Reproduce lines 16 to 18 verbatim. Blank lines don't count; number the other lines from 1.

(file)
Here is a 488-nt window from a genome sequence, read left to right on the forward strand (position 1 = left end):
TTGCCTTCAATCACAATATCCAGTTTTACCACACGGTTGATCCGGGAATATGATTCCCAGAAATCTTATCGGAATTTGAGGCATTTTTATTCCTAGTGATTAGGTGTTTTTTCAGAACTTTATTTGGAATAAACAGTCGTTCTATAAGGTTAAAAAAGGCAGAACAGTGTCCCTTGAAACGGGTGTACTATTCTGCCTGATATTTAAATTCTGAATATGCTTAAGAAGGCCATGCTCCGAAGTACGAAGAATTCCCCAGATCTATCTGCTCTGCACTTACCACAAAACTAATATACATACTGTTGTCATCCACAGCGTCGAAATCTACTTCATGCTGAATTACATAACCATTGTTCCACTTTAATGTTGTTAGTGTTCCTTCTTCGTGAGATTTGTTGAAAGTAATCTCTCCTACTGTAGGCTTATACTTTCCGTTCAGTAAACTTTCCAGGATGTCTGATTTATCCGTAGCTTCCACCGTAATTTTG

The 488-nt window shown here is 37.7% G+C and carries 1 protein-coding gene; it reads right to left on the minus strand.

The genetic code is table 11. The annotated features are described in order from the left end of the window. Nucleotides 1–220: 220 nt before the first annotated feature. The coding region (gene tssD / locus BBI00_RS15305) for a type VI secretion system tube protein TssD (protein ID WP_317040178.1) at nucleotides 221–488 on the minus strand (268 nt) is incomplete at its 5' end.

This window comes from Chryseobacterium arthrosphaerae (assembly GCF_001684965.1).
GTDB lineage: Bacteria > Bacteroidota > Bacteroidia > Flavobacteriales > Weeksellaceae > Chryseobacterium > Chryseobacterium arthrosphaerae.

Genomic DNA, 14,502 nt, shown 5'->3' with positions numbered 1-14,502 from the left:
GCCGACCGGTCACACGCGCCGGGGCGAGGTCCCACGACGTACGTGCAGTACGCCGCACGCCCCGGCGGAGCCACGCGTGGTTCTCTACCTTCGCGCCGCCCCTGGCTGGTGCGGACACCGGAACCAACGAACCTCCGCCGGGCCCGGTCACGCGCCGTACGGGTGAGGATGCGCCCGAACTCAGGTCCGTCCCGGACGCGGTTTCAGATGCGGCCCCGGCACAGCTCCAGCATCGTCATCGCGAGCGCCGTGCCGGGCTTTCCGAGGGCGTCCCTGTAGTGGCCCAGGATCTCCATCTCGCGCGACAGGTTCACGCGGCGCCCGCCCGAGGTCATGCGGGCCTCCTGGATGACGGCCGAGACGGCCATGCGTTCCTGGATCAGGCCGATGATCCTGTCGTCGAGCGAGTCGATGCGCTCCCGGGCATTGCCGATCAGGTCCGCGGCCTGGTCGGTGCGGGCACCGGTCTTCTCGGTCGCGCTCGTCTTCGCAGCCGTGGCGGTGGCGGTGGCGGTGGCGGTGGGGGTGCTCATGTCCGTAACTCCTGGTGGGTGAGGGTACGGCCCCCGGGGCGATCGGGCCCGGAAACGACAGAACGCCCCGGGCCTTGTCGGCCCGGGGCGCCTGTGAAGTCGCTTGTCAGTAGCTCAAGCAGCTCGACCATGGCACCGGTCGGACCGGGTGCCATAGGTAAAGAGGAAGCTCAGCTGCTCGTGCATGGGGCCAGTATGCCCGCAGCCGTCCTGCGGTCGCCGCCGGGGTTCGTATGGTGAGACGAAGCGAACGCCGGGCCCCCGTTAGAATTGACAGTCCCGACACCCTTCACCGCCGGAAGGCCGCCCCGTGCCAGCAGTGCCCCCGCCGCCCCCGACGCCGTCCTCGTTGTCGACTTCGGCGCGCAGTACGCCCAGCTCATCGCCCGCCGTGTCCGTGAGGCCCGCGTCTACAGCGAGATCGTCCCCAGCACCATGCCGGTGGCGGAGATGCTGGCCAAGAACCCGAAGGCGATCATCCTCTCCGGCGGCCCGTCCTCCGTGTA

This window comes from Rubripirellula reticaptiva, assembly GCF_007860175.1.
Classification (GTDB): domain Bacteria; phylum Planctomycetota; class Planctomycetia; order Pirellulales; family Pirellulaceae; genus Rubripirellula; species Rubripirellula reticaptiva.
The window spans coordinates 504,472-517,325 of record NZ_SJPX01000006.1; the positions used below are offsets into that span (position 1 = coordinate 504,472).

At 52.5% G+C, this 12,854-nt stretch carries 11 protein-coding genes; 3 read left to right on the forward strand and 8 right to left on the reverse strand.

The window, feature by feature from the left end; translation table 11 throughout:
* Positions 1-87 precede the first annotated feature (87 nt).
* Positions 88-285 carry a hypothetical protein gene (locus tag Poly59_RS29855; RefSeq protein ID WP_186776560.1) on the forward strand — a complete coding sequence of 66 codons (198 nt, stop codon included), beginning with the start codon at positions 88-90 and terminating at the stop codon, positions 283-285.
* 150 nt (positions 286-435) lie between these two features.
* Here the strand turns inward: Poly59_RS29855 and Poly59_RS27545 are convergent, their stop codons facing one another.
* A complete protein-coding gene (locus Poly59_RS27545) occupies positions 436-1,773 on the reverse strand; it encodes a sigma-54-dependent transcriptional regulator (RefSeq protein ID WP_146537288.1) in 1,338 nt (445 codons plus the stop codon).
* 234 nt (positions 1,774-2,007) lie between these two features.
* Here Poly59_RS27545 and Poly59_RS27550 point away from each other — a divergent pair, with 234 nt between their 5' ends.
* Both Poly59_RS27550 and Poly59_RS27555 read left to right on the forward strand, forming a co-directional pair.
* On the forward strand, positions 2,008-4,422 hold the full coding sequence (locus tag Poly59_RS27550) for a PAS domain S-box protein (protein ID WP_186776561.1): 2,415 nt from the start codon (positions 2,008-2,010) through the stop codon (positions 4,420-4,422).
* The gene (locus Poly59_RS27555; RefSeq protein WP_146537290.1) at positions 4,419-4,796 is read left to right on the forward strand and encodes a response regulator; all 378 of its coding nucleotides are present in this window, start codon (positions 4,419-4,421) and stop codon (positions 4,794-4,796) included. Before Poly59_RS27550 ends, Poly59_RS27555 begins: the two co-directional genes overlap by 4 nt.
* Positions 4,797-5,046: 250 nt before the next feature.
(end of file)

* 150 nt (positions 286-435) lie between these two features.
* Here the strand turns inward: Poly59_RS29855 and Poly59_RS27545 are convergent, their stop codons facing one another.
* A complete protein-coding gene (locus Poly59_RS27545) occupies positions 436-1,773 on the reverse strand; it encodes a sigma-54-dependent transcriptional regulator (RefSeq protein ID WP_146537288.1) in 1,338 nt (445 codons plus the stop codon).